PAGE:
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Putin: Russia has right to use force in Ukraine

Russia Orders Troops in Drills Back to Their Bases

MOSCOW (AP) -- Russian President Vladimir Putin pulled his forces back from the Ukrainian border on Tuesday yet said Moscow reserves the right to use all means to protect Russians in Ukraine. He accused the West of encouraging an anti-constitutional coup in Ukraine and driving it onto anarchy and declared that any sanctions the West places on Russia will backfire.

It was Putin's first comments since Ukrainian President Viktor Yanukovych fled Kiev last month and landed in Russia. Ukraine's new government wants to put him on trial for the deaths of over 80 people during protests in Kiev.

Tensions remained high Tuesday in the strategic Ukrainian peninsula of Crimea, with troops loyal to Moscow firing warning shots to ward off protesting Ukrainian soldiers. U.S. Secretary of State John Kerry was en route to Kiev, where Ukraine's new government is based.

Yet world markets seemed to recover from their fright over the situation in Ukraine, clawing back a large chunk of Monday's stock losses, while oil, gold, wheat and the Japanese yen have given back some of their gains.

"Confidence in equity markets has been restored as the standoff between Ukraine and Russia is no longer on red alert," said David Madden, market analyst at IG.

Speaking from his residence outside Moscow, Putin said he considers Yanukovych to still be Ukraine's leader and hopes that Russia won't need to use force in predominantly Russian-speaking eastern Ukraine.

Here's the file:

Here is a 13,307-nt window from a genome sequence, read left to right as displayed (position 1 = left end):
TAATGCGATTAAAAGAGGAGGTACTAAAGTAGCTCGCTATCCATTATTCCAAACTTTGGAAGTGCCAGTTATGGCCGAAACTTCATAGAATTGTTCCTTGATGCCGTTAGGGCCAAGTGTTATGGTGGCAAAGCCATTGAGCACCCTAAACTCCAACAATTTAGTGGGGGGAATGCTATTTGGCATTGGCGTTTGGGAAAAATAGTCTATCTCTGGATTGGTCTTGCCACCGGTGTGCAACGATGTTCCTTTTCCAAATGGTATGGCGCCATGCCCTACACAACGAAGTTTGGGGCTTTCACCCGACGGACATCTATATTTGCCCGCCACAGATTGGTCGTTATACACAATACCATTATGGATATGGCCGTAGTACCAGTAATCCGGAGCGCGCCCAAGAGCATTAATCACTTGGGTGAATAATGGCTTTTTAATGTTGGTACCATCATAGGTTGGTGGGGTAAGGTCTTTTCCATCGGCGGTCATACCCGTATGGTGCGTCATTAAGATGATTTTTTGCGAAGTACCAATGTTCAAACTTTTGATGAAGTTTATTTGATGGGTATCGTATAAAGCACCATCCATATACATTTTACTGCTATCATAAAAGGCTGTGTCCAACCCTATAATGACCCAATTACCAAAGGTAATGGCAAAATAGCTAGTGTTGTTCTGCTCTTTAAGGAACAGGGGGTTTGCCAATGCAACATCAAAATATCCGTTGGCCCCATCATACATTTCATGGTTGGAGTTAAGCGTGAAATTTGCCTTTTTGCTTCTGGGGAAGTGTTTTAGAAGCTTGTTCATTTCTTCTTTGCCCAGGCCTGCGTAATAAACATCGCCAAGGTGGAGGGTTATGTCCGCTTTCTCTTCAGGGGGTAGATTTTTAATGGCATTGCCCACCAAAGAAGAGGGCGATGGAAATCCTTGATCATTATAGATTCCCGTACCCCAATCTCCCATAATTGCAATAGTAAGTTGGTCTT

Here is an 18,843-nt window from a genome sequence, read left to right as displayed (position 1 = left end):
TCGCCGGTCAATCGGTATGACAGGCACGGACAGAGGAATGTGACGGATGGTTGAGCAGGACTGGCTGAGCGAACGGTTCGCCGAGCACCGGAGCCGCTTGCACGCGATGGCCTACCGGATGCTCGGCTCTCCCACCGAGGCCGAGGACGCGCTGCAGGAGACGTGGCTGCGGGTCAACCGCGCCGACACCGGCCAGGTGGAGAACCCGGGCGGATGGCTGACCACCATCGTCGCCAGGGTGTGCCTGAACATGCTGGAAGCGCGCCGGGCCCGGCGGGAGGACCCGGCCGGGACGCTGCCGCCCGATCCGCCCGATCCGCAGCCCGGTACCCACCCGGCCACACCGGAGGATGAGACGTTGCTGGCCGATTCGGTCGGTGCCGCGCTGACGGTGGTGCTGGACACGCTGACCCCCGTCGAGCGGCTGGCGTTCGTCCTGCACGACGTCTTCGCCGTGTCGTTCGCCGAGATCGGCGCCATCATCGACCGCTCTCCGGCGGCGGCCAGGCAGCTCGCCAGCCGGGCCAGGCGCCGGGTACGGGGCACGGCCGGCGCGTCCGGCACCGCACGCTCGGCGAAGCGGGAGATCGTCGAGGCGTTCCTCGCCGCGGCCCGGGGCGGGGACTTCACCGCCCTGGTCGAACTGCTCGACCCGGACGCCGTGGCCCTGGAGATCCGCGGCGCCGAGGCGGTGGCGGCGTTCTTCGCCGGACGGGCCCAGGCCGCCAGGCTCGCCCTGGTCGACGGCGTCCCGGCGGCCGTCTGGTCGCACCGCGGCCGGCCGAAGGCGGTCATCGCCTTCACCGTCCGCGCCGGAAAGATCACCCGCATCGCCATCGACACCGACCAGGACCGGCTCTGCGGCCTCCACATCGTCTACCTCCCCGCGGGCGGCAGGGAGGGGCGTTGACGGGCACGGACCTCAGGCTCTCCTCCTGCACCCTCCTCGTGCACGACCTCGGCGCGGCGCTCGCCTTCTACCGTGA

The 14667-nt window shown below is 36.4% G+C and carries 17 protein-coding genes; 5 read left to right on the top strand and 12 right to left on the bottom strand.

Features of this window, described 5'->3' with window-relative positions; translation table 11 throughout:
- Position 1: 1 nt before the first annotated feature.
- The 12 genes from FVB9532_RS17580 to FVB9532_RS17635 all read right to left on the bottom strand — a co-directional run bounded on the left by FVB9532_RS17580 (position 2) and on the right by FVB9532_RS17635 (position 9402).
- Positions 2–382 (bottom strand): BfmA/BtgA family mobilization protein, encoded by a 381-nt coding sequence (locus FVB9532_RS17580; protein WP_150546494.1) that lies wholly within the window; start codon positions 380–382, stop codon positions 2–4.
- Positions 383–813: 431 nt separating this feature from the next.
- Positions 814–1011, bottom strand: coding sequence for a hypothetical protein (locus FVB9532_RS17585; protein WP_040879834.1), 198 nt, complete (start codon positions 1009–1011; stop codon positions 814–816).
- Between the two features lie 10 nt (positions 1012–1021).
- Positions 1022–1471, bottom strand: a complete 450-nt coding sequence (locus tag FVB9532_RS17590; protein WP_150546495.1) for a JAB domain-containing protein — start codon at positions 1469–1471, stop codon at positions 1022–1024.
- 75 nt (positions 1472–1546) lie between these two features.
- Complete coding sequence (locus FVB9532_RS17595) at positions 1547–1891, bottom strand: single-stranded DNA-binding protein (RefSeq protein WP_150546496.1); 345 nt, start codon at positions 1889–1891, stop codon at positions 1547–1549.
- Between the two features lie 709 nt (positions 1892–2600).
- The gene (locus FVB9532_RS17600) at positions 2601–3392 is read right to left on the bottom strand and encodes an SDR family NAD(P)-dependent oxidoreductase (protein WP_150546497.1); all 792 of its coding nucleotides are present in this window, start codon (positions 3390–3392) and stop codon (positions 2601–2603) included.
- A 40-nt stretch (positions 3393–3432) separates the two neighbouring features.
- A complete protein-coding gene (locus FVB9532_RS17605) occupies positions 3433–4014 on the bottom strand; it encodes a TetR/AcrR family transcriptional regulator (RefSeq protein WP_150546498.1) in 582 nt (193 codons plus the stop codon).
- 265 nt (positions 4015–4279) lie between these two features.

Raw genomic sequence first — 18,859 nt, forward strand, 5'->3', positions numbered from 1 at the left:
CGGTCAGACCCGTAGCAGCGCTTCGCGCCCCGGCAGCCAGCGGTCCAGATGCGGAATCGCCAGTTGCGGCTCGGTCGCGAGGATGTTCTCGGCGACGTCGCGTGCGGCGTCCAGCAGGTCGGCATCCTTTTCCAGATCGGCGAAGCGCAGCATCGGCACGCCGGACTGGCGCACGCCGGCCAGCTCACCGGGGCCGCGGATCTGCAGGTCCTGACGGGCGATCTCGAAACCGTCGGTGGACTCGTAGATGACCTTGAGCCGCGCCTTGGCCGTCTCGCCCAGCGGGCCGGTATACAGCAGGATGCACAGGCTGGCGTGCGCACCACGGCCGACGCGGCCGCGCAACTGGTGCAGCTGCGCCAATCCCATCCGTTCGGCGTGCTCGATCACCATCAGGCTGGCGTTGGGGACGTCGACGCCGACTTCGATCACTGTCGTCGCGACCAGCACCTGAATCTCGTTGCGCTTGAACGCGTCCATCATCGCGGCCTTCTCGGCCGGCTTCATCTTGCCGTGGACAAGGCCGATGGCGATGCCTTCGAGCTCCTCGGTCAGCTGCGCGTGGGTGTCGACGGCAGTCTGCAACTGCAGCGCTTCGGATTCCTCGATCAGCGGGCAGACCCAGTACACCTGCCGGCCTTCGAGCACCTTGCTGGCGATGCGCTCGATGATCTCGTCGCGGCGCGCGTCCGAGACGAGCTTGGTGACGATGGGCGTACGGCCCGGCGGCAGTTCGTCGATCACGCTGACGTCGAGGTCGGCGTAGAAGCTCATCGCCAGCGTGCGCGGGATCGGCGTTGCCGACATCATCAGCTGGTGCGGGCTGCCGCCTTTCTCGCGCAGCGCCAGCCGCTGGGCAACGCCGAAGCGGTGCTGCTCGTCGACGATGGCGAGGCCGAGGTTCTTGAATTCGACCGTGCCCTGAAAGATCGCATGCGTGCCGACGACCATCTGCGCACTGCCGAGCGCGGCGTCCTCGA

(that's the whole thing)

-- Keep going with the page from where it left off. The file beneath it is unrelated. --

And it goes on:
He did say, however, that Yanukovych has no political future and Russia gave him shelter only to save his life.

Putin accused the West of using Yanukovych's decision in November to ditch a pact with the 28-nation European Union in favor of closer ties with Russia to encourage the months of protests that drove him from power.

Earlier Tuesday, the Kremlin said Putin had ordered tens of thousands of Russian troops participating in military exercises near Ukraine's border to return to their bases. The massive military exercise in western Russia involving 150,000 troops, hundreds of tanks and dozens of aircraft was supposed to wrap up anyway, so it was not clear if Putin's move was an attempt to heed the West's call to de-escalate the crisis that has put Ukraine's future on the line.

It came as Kerry was on his way to Kiev to meet with the new Ukrainian leadership that deposed the pro-Russian Yanukovych and has accused Moscow of a military invasion in Crimea. The Kremlin, which does not recognize the new Ukrainian leadership, insists it made the move in order to protect Russian installations in Ukraine and its citizens living there.

On Tuesday, Russian troops who had taken control of the Belbek air base in the hotly contests Crimea region fired warning shots into the air as around 300 Ukrainian soldiers, who previously manned the airfield, demanded their jobs back.

About a dozen Russian soldiers at the base warned the Ukrainians, who were marching unarmed, not to approach. They fired several warning shots into the air and said they would shoot the Ukrainians if they continued to march toward them.